Listening to the Audeze I had a very similar impression – lots of power, bass nicely controlled and defined down to the very bottom, with that visceral impact, and what was important, with these cans I could achieve all that at reasonable listening levels, while the HE-6 required lots of power and listening at a higher than “reasonable” volume. Midrange was also very good – well differentiated, colorful and creamy. I particularly enjoyed all vocals that were rendered in a very natural way, with all the details, textures and every single emotion the singer wanted to convey. And while I would have gladly seen a bit more openness and crispness in treble, I already found this performance amazingly good and involving as I listened to various types of music for hours truly enjoying it, making breaks only now and then when my ears and my head needed a short rest from the pressure and weight coming from those cans.
Even though I already enjoyed listening very much, there was still this little annoying voice in my head saying that most likely the LCD3 could sound even better. Undeniably there was some logic behind that – these were, supposedly, the best headphones presently manufactured, so I could really expect even more from them. There was one problem though. If you check the American market of headphone amplifiers you will see a large selection of them and even if you look for top quality ones, there are still many of them with prices reaching 2, 3 or 4 thousand USD. I would love to listen to the Audeze paired with the Liquid Fire, or one of Ray Samuels amps, but these are available only on the American market so I would have to buy them to listen to them. Well, for me a couple thousand bucks for an amp to be used for a review was simply too much. Obviously the Polish market of headphone amps is still very shallow and thus not many high quality ones are offered. What we can be happy about is that there are some entrepreneurs that already realized that and we've seen some new Polish brands on market. So far I haven't had a chance to listen to any of them, but I heard many very positive comments and opinions about them so maybe one day we will have a top performance headamps made in Poland.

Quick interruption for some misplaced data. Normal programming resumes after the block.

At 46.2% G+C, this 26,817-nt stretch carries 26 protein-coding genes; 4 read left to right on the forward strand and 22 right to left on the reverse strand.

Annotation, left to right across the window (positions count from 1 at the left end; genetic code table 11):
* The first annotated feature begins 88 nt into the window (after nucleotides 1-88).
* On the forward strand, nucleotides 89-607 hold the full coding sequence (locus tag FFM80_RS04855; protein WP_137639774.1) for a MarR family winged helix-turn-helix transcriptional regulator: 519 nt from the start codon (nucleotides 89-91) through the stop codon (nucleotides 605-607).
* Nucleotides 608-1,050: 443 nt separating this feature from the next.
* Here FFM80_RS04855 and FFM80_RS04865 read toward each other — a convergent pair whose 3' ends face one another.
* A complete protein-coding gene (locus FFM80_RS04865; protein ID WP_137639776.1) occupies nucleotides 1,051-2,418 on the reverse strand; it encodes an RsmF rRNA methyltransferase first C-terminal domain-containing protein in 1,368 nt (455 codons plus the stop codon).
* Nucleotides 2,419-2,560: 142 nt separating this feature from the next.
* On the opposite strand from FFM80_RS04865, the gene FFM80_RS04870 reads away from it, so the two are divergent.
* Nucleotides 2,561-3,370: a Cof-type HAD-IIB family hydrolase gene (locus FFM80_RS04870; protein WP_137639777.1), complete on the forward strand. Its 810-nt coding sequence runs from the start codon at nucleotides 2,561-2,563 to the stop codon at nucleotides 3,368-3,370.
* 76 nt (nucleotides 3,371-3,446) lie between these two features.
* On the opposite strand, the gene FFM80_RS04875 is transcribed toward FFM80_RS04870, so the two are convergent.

You know what, sometimes happy coincidents happen. Wojtek told me that I was to conduct a review of the Auralic MX+ D/A converter from Studio VanderBrug. That was a totally new brand for me. I contacted the distributor and he told me that there was also a high quality headphone amplifier from the same manufacturer called Taurus and that he wanted to send it over, too. I did a quick search – I found that first of all it was a balanced amp, secondly it seemed that the manufacturer considered this amp to be their top achievement. So just a few days later I received both devices – the MX+ and the Taurus. I described my experience with the DAC in a separate review, so I'm not going to get into details here. Let’s focus on the Taurus and how it worked with the Audeze cans. As already mentioned the Taurus is a balanced device, capable of delivering up to 4.5W at 32Ω. There are two outputs, one for a regular 6.3mm jack, the other for a XLR plug (with the Audeze cans the customer receives two sets of cables). I gave the unused before cable with the XLR plug a chance to break in for several hours and then I started to listen and... is there something called “wow factor”? “Wow” was the first thing that came to my mind after a few minutes of listening. I was truly impressed with what I heard as it seemed that I finally got an amp that made the LCD3 really sing. Now I finally started to think that these cans might actually be the best of the best presently manufactured.